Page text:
Connecticut Looking to Ban Bump Stocks, Ghost Guns

Connecticut Legislators are looking for a way to go after bump stocks and ghost guns, and, as usual, they’re using fear tactics to drum up support from people in the hope that they will literally beg the coercive enterprise to take control of their lives and protect them from themselves.

The writer of the article I’ve excerpted from, Markeshia Ricks, says of bump stocks that they give guns a “machine gun-like” capability.

For anyone who knows anything about bump stocks (which, clearly, this gun grabbing agit prop agent of state media does not), you know that bump stocks hardly come close to converting your rifle to anything approaching a machine gun, save for an increase in the fire rate, but an increase that produces a hard-to-manage tool.

The writer also is unaware of how easy it is to ‘convert’ any semi-auto rifle into a rapid fire tool using a piece of wood, string, rubber bands, or even your hands alone.

And of course she adds the terror fear event of all terror fear events to help nudge her readers towards supporting greater control over their ability to equip themselves with tools of self defense.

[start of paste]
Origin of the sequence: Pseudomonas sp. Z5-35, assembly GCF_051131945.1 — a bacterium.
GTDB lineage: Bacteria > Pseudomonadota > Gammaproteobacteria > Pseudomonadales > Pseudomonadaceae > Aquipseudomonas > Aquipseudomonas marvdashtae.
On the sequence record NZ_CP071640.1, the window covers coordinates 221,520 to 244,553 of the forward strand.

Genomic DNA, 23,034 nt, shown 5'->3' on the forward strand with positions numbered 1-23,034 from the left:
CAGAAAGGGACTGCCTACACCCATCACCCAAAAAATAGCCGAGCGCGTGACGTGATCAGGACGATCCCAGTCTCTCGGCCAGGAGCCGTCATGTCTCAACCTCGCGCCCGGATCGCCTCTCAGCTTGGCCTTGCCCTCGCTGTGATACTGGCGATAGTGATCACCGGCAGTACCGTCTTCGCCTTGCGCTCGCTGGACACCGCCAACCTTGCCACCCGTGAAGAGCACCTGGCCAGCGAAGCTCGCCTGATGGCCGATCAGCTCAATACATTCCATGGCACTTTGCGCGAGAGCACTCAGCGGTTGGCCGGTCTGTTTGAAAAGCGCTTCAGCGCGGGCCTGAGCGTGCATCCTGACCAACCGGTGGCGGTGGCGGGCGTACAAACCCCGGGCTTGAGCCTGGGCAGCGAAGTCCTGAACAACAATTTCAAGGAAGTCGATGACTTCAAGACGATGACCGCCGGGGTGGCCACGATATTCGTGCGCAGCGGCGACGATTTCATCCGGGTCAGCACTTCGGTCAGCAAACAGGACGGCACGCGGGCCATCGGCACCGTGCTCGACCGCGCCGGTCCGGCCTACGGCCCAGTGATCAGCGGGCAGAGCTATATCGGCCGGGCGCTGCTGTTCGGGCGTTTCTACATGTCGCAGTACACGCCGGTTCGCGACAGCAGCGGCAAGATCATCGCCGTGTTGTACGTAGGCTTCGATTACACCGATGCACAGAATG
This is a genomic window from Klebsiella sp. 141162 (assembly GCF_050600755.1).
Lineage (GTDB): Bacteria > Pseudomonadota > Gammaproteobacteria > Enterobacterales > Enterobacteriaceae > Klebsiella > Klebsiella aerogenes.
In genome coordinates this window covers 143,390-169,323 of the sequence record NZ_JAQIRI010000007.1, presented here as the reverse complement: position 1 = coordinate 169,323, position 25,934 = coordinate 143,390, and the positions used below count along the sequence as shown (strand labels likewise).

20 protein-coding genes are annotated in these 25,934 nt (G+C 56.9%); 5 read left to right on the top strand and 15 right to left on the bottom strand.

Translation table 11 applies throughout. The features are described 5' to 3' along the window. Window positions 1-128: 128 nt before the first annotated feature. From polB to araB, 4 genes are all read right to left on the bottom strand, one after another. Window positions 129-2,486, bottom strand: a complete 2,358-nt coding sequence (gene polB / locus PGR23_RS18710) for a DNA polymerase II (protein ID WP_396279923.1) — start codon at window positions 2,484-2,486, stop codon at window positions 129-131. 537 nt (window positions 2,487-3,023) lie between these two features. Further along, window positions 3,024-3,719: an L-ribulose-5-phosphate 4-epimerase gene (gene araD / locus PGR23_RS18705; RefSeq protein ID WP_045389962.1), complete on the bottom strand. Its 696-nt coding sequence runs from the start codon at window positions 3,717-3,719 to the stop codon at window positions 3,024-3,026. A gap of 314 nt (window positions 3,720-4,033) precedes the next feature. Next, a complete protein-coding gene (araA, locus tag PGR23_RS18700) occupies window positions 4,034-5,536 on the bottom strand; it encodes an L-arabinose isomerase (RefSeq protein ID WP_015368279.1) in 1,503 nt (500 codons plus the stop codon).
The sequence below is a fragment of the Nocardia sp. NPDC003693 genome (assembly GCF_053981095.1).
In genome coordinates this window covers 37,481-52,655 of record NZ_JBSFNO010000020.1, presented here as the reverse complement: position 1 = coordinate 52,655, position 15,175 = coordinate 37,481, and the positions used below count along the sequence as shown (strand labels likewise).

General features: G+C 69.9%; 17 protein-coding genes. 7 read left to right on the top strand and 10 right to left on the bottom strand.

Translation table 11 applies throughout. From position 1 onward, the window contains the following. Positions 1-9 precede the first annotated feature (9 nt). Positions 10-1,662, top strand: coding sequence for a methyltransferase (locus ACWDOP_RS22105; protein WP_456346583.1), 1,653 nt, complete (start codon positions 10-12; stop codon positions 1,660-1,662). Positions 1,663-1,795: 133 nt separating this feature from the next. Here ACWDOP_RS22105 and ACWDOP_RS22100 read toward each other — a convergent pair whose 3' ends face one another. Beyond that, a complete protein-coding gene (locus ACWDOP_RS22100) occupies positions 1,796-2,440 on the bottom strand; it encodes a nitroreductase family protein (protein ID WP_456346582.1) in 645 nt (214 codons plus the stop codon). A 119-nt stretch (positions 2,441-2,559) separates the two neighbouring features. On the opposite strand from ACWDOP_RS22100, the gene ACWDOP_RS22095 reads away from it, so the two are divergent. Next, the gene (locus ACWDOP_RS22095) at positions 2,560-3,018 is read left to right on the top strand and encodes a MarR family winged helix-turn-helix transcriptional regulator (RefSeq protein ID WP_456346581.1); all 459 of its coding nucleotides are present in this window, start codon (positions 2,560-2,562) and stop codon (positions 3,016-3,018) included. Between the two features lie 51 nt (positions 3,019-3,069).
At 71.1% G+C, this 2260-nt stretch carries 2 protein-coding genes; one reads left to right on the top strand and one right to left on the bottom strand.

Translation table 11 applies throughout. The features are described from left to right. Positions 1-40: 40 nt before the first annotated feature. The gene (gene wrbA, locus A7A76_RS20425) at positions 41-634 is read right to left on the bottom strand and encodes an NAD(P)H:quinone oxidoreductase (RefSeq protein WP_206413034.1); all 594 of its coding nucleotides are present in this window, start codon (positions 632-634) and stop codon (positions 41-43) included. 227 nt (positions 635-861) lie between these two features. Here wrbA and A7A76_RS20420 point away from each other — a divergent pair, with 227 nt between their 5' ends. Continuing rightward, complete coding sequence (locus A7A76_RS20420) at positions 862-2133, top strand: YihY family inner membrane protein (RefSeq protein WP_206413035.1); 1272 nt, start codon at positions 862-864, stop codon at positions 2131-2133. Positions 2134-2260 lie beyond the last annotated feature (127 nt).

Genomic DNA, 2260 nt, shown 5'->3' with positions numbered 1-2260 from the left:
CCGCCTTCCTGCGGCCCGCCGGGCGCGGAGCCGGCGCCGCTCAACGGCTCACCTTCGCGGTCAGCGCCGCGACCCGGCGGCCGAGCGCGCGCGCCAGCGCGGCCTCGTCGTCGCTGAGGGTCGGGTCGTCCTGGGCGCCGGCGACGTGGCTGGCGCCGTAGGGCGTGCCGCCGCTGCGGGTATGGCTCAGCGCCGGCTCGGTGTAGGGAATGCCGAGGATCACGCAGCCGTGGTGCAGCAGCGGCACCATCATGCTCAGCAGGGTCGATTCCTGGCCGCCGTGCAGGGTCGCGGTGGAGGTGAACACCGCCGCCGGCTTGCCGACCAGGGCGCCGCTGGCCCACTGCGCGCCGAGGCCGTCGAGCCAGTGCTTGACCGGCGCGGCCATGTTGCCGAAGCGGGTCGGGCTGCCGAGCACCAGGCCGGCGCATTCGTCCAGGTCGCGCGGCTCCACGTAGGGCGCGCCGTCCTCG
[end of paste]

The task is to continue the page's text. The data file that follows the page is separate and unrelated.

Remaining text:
That terror fear event, of course, is the Las Vegas Shooting.

Pols Seek Bump Stock, “Ghost” Gun Ban

Lawmakers Monday gathered in a Hamilton Street church in a quest to stop people from turning their guns into automatic weapons and stop people who shouldn’t have access to guns from building them at home.

The co-chair and vice chair of the General Assembly’s Judiciary Committee joined Mayor Toni Harp and members of the New Haven legislative delegation at the Church on the Rock to announce legislation to change the definition of what is a gun is in the state. The goal is to ban bump stocks and so-called “ghost guns.”

Afterwards, the head of a gun rights organization told the Independent the legislators are making bump stocks and ghost guns, which are also known as “80 percent: builds, a bigger deal than they are.

Bump stocks are a device that can be added to a gun like an AR-15 or an AK-47 to give it rapid-fire, or machine gun-like, capabilities. Such a device was used by a shooter in Las Vegas last year to kill 59 and injure 527 people.

Ghost guns are nearly complete guns that can be purchased so a buyer can finish building the gun on their own. You don’t have to have a license to purchase such guns, so they’re unregistered. Such guns don’t come from gun manufacturers, so they don’t have a serial number, which makes them untraceable

Read More at New Haven Independent
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Paul Gordon is the publisher and editor of iState.TV. He has published and edited newspapers, poetry magazines and online weekly magazines. He is the director of Social Cognito, an SEO/Web Marketing Company. You can reach Paul at